Nuclear security is growing in importance as a priority issue for the Agency. We will soon finalize the process for nominating co-Chairs for the 2020 ministerial conference on nuclear security. A new nuclear security plan will be established by autumn 2020.

Preparations for the 2021 Conference of the Parties to the Amendment to the Convention on the Physical Protection of Nuclear Material are already underway.

I believe these events will help to shape the global nuclear security agenda for the coming years.

Ladies and Gentlemen,

Strong management is essential for producing concrete results.

I work hard to ensure that the resources you entrust to us are used as effectively as possible. I count on you to ensure that we have the funding we need to maintain the high standards of service which you expect.

The Draft Programme and Budget 2020–2021 has been circulated. I remain very conscious of the financial constraints in many Member States and have instructed managers to seek maximum budget efficiencies. Nevertheless, growing demand from Member States for Agency services means that a modest increase in our Budget is necessary.

We are working on a more thorough application of the results-based management approach. Coordination is being strengthened and staff are being trained on applying results-based management from planning and implementing activities to monitoring and reporting on outcomes.

Ladies and Gentlemen,

Increasing the proportion of women on the Agency’s staff, especially at senior levels, remains a priority for me. Women now represent 30.3% of staff at P level and above, and 33% at DDG level. I will continue my efforts to increase women’s representation and aim to achieve gender parity among DDsG by 2021 or earlier.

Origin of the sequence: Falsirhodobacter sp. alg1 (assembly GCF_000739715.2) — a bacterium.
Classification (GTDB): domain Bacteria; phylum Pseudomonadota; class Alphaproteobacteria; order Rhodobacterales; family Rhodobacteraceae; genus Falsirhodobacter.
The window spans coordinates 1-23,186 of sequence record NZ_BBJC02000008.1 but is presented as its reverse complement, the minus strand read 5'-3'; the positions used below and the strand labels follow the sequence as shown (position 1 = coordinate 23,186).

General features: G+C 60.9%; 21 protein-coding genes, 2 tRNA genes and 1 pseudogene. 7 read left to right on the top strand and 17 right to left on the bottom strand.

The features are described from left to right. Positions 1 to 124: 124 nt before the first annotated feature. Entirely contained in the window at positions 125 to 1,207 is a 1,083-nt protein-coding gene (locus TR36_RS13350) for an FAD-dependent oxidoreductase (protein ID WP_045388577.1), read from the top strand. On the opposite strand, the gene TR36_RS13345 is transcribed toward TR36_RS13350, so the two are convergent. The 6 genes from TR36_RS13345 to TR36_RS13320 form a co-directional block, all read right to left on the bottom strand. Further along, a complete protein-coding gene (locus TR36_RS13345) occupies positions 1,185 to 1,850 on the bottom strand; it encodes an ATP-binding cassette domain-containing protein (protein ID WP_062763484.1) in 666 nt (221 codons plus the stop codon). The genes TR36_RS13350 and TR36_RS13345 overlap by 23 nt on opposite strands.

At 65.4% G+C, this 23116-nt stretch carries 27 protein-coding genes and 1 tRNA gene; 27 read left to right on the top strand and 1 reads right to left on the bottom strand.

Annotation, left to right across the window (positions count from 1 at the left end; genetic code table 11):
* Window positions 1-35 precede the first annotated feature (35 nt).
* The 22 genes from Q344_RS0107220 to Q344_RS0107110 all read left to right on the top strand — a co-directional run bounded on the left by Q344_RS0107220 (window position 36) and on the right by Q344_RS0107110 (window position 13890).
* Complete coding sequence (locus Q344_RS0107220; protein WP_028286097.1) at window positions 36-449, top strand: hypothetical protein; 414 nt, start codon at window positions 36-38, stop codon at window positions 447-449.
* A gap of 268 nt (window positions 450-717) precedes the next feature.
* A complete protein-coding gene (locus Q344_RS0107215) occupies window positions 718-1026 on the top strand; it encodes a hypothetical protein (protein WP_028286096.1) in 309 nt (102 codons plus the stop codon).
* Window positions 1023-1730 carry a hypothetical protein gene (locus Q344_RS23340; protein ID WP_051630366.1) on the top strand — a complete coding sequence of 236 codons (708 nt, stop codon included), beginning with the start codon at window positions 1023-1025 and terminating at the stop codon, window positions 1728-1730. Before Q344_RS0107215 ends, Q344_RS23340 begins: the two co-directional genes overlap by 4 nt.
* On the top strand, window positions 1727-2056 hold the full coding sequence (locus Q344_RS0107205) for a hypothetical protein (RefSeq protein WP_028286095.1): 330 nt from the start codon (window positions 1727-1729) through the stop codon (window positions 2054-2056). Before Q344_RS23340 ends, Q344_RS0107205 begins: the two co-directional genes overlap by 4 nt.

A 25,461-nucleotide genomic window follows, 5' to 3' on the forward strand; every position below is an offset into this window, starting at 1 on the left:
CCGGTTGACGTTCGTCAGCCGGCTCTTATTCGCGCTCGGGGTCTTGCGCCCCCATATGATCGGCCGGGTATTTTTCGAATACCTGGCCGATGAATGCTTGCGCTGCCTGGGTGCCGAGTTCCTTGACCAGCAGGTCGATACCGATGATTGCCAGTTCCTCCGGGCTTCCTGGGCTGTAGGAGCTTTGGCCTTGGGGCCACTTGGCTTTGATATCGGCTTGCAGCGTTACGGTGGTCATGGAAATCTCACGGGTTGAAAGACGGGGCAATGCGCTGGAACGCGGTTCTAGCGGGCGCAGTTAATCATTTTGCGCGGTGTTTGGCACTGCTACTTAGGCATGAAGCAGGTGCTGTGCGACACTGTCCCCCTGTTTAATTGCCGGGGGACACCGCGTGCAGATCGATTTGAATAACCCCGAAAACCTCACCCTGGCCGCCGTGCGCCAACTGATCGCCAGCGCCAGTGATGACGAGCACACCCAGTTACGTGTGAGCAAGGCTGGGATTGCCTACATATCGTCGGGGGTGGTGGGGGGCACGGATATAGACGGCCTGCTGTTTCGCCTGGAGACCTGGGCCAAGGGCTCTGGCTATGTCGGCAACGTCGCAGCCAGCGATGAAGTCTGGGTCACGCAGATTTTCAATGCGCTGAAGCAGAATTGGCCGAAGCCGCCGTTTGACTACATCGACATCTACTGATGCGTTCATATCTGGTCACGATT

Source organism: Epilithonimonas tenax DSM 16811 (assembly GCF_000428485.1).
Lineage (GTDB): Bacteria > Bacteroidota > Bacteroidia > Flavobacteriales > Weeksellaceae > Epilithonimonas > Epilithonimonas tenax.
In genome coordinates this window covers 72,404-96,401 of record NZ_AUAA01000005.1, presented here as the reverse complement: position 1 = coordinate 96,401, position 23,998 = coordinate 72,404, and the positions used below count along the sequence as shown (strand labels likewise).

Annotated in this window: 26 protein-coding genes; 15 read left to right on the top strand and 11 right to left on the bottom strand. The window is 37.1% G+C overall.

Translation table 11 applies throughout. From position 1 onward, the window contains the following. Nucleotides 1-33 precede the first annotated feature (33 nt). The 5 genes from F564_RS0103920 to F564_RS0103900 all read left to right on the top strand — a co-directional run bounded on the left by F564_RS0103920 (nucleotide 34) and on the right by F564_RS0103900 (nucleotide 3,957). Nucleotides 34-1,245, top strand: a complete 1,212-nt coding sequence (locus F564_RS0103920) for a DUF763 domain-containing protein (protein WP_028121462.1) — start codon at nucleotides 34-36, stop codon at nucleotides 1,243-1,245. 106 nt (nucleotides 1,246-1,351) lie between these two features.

A restructuring of our human resources activities has been completed, aimed at delivering a more efficient professional HR service to support the substantive work of the Departments.

The new Chief of Ethics and OIOS Director are now fully on board, working closely with MTHR and OLA. This is helping us to make significant progress in addressing harassment and wrongdoing, as well as promoting the highest ethical standards.

Following the successful launch of mandatory training on a respectful workplace for all staff last year, a new training programme for senior managers will start this year. As part of our efforts to promote a healthy work-life balance, more flexible working hours were introduced from this month.

Ladies and Gentlemen,

2019 is likely to be another busy and eventful year for the IAEA.

Our objective is to promote peace and development through the use of nuclear science and technology. Strong management is essential for the Agency to continue delivering concrete results. I, for my part, remain fit for work and committed to discharging my responsibilities as Director General.

I know I can continue to count on your support, and on the dedication of the Agency’s excellent staff, in ensuring that we maintain the delivery of high-quality services for the benefit of all our Member States.

Thank you.

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Last update: 01 Feb 2019